“My upbringing as a Jehovah's Witness trained me to view all sex or sexual expression as sin. The repressive nature of nearly two decades of trained doctrine caused me to fear sex and feel shame for my own natural desires. The amount of times I cried begging God to cure me, the constant feelings of thinking I was evil for what I felt — all of that was in me before I went to Burning Man. It was a weight I couldn't quite shake, a cement block on my chest at night, a shame that kept me depressed and at times suicidal.
"I'm still a Christian today, but now my spirituality is greatly tied to my belief that if Jesus were alive today, he'd go to Burning Man every year. There's no greater appreciation for his two main commandments — love God, and love others as you love yourself — than a festival that teaches radical self-love, gratitude for others, and appreciation for nature. We all know Jesus was a hippie.”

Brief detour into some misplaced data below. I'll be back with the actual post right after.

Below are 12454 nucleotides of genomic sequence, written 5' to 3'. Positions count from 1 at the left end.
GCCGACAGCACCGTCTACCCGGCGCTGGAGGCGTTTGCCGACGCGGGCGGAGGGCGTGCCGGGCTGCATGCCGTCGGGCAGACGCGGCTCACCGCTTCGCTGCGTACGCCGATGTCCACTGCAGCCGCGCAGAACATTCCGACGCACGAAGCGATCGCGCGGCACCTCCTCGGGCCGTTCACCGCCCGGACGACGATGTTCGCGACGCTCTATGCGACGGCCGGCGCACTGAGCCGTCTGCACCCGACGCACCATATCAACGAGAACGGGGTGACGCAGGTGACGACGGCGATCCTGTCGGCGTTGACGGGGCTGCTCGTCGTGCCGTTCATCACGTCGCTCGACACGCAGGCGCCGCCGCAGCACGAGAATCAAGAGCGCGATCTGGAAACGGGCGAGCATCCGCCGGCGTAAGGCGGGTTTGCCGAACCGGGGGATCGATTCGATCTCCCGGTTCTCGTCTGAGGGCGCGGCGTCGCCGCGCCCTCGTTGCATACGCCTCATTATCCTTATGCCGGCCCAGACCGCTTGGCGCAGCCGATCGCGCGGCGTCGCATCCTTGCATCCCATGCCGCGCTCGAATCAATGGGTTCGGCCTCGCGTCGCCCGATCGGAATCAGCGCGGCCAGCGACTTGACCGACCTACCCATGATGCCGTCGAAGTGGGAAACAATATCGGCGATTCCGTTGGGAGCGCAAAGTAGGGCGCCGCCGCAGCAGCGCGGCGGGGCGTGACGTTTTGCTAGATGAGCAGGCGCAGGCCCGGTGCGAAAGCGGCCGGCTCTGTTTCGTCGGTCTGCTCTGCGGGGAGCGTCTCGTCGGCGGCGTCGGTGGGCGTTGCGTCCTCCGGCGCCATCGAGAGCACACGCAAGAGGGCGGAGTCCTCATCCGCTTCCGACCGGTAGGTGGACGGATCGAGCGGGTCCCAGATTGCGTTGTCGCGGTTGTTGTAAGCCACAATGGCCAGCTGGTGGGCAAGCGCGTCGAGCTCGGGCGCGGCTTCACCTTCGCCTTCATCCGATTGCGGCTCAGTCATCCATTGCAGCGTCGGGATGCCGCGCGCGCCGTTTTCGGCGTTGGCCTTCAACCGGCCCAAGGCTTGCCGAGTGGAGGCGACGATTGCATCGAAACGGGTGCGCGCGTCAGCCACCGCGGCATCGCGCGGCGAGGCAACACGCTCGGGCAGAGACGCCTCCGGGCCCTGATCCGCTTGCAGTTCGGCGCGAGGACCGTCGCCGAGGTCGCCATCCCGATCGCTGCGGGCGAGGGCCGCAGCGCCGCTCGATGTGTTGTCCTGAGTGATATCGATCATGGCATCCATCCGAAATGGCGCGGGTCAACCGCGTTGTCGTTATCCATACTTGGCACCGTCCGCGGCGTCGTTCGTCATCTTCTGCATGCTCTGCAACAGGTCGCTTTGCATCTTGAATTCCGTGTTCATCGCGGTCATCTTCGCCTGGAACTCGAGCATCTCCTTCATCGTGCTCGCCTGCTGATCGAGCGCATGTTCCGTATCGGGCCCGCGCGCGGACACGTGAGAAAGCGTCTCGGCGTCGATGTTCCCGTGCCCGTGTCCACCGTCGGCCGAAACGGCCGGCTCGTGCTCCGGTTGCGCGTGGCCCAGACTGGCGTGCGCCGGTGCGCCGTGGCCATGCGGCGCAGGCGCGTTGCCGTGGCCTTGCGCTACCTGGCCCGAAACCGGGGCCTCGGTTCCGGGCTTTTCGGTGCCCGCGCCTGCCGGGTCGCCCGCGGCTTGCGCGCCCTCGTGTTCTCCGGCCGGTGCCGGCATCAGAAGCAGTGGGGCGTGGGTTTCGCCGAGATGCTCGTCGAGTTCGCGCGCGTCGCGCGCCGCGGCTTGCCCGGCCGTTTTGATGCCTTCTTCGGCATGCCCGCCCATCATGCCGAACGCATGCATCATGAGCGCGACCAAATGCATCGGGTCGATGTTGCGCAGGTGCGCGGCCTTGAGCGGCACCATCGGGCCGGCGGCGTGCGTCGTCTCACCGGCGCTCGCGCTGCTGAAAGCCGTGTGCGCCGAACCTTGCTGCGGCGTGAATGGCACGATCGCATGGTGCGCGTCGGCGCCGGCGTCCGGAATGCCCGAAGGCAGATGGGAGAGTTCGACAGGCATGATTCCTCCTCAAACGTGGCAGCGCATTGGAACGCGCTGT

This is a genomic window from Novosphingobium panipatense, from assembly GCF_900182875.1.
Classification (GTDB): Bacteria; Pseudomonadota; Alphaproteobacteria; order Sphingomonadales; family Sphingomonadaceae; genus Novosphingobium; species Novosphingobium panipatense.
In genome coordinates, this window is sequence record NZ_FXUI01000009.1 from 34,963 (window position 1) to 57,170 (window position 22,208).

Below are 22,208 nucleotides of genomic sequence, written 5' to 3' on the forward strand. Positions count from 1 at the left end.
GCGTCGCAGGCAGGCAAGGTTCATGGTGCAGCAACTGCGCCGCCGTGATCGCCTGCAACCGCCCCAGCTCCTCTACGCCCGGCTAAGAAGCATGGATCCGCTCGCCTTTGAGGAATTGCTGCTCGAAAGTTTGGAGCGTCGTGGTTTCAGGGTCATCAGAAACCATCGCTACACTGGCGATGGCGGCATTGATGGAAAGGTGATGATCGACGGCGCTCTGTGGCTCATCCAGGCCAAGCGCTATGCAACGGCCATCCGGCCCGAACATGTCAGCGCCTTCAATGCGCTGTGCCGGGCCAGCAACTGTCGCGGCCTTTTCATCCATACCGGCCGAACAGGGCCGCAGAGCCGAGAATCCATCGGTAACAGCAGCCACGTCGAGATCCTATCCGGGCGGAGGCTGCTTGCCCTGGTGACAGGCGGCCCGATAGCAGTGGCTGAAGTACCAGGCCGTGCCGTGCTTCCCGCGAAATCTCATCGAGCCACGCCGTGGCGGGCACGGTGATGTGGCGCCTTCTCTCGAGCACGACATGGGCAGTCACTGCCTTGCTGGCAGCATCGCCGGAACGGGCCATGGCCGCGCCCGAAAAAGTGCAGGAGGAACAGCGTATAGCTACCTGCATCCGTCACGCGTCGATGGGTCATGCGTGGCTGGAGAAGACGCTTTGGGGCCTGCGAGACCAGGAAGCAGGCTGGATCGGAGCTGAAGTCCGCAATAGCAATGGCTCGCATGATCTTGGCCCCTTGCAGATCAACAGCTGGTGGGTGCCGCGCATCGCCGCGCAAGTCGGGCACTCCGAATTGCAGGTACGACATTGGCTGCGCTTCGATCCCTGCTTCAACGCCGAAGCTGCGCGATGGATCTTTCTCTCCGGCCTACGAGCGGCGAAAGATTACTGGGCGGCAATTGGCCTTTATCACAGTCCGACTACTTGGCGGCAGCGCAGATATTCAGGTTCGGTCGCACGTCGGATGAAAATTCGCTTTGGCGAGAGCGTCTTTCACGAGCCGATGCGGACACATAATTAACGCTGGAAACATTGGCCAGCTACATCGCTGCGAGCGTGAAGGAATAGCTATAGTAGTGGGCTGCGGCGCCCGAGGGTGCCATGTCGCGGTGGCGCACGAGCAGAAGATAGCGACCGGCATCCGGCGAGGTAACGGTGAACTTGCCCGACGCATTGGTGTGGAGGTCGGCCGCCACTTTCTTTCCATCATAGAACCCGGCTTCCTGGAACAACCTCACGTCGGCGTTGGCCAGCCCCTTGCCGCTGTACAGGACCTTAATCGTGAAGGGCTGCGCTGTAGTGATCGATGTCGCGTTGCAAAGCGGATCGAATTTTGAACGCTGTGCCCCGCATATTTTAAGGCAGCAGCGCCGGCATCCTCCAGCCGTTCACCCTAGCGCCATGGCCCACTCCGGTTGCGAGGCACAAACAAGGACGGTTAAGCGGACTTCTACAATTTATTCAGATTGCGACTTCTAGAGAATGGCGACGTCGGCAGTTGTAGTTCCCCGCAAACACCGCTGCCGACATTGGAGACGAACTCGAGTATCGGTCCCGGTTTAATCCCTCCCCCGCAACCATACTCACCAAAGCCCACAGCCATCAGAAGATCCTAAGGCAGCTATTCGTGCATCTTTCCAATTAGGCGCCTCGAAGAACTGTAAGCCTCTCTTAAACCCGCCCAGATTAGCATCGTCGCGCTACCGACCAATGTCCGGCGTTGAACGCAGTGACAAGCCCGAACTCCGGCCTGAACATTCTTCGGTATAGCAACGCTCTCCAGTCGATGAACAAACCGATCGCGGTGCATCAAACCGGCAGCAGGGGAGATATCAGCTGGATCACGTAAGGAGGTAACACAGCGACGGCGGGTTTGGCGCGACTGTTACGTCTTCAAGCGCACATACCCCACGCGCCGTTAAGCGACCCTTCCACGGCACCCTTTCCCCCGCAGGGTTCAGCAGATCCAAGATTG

Stephanie Thoma, 28, San Francisco, CA; attended Burning Man in 2017
“I attended the 2017 Burn, and I had a spiritual experience while in the Temple. The Temple is where people go to mourn. I laid down with a few friends to gaze up through the skylight in the Temple's center into the night sky. A woman crouched down near my head and nonverbally motioned a question: ‘Is it okay?’ I nodded my head ‘Yes,’ and that moment, she closed her eyes and placed her hands on my head. I felt a warm surge of energy course through my head and body. When I closed my eyes, I saw a green shade. It felt confusing and unique yet pleasant, and I would later learn the name for this is reiki healing.